In its latest complaint over what it calls unfair competition from Middle Eastern carriers, Delta Air Lines Inc. is asserting that the U.S. government has broken the law and snubbed American airlines by offering contracts to JetBlue Airways for flights that will be operated solely by its codeshare partner, Emirates Airline.
At issue is the fact that JetBlue has no planes that can fly from Washington to Dubai, United Arab Emirates, a flight that was awarded last December, or from New York to Milan, Italy — a more recently announced route. JetBlue, which has no Middle East service, runs these routes exclusively on Emirates-branded planes.
Delta said that violates the “Fly America” act, a 1981 law that requires government employees to use U.S. carriers when flying on taxpayer-funded business overseas.
Delta clarified in an Aug. 18 letter to the General Services Administration that it’s not saying U.S. carriers shouldn’t be allowed to engage in codeshares on government contracts. It argues that this case was unique, however, in that the Emirates flights are completely supplanting rather than supplementing service by the American carrier.
The letter was the latest salvo in an ongoing battle between U.S. carriers and their Middle Eastern rivals.
The Partnership for Fair and Open Skies, a lobbying group that includes Delta, American Airlines and United Airlines, has for more than a year been railing against carriers from Qatar and the UAE that it says are state-owned and have received more than $50 billion in subsidies and benefits. That cash, the partnership argues, distorts market rates and helps them undercut American carriers on crucial international routes, costing American jobs. United, for instance, claimed that the first JetBlue contract was part of a trend that force it to shut down its own Washington-Dubai service. Delta announced in late 2015 it would end its route from Atlanta to Dubai amid competition.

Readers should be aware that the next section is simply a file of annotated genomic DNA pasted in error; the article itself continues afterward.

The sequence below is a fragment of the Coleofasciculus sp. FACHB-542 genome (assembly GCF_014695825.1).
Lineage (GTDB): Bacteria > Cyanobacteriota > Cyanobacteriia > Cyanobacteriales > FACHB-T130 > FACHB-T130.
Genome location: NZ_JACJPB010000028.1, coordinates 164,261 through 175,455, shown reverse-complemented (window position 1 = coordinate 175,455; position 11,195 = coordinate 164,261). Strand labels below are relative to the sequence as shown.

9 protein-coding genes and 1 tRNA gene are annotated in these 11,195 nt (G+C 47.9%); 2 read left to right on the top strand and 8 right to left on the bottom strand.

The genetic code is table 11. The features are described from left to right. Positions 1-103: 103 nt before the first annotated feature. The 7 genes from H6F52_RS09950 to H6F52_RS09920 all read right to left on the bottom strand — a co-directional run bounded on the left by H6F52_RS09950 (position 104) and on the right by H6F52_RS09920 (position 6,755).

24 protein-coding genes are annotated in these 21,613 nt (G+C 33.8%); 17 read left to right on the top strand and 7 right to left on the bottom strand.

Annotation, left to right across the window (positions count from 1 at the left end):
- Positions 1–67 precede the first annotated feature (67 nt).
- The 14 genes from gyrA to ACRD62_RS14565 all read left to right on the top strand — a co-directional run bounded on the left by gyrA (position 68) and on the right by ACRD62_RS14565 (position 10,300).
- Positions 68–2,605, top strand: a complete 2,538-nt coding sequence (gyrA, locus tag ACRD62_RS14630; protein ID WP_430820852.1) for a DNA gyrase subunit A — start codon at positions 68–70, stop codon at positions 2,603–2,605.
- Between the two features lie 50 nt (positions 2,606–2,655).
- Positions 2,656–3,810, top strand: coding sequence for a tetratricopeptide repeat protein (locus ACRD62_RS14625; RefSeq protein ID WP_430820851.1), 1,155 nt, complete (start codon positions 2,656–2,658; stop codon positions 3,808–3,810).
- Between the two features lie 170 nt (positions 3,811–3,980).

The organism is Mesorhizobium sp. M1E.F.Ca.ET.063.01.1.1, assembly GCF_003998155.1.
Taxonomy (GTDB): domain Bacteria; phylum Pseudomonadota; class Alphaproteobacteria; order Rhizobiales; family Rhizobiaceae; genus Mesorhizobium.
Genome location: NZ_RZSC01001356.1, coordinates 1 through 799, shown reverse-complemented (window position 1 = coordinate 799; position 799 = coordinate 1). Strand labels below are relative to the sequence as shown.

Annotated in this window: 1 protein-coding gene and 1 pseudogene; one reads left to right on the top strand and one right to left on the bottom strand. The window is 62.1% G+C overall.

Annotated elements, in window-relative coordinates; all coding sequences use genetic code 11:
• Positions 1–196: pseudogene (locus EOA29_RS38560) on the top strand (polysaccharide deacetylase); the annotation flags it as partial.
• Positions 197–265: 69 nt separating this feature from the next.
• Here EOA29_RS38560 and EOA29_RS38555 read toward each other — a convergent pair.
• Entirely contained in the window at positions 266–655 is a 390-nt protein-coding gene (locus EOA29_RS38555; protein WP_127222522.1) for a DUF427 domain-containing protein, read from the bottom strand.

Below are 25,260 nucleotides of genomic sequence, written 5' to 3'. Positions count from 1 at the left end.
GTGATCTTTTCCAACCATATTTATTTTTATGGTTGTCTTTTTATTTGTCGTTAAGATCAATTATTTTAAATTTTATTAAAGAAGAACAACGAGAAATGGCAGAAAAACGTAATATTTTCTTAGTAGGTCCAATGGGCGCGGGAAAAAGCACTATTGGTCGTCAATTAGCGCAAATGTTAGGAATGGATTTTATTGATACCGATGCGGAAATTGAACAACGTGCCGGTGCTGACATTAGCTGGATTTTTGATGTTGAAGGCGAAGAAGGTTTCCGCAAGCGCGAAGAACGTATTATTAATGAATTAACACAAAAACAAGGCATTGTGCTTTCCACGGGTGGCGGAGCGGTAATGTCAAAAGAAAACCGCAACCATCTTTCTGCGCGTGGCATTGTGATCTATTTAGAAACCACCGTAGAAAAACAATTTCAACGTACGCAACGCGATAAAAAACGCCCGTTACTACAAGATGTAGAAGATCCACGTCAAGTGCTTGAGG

“This decision blatantly violates Congress’ intent under the Fly America Act,” said Jill Zuckman, a spokeswoman for the partnership, in a statement. “We urge the Obama administration to scrap this decision and stop undercutting U.S. airlines and American workers.”
This summer, the U.S. State Department reportedly agreed quietly to hold informal discussions with Qatar and the UAE, stopping short of what Delta and its allies desired: a full review of the status of open-skies agreements between those countries and the U.S.
Delta CEO Ed Bastian recently told Bloomberg that the airline would continue to press its case into the next administration, where the airline hopes to find a more receptive ear given the harsh rhetoric surrounding trade in the current presidential campaign.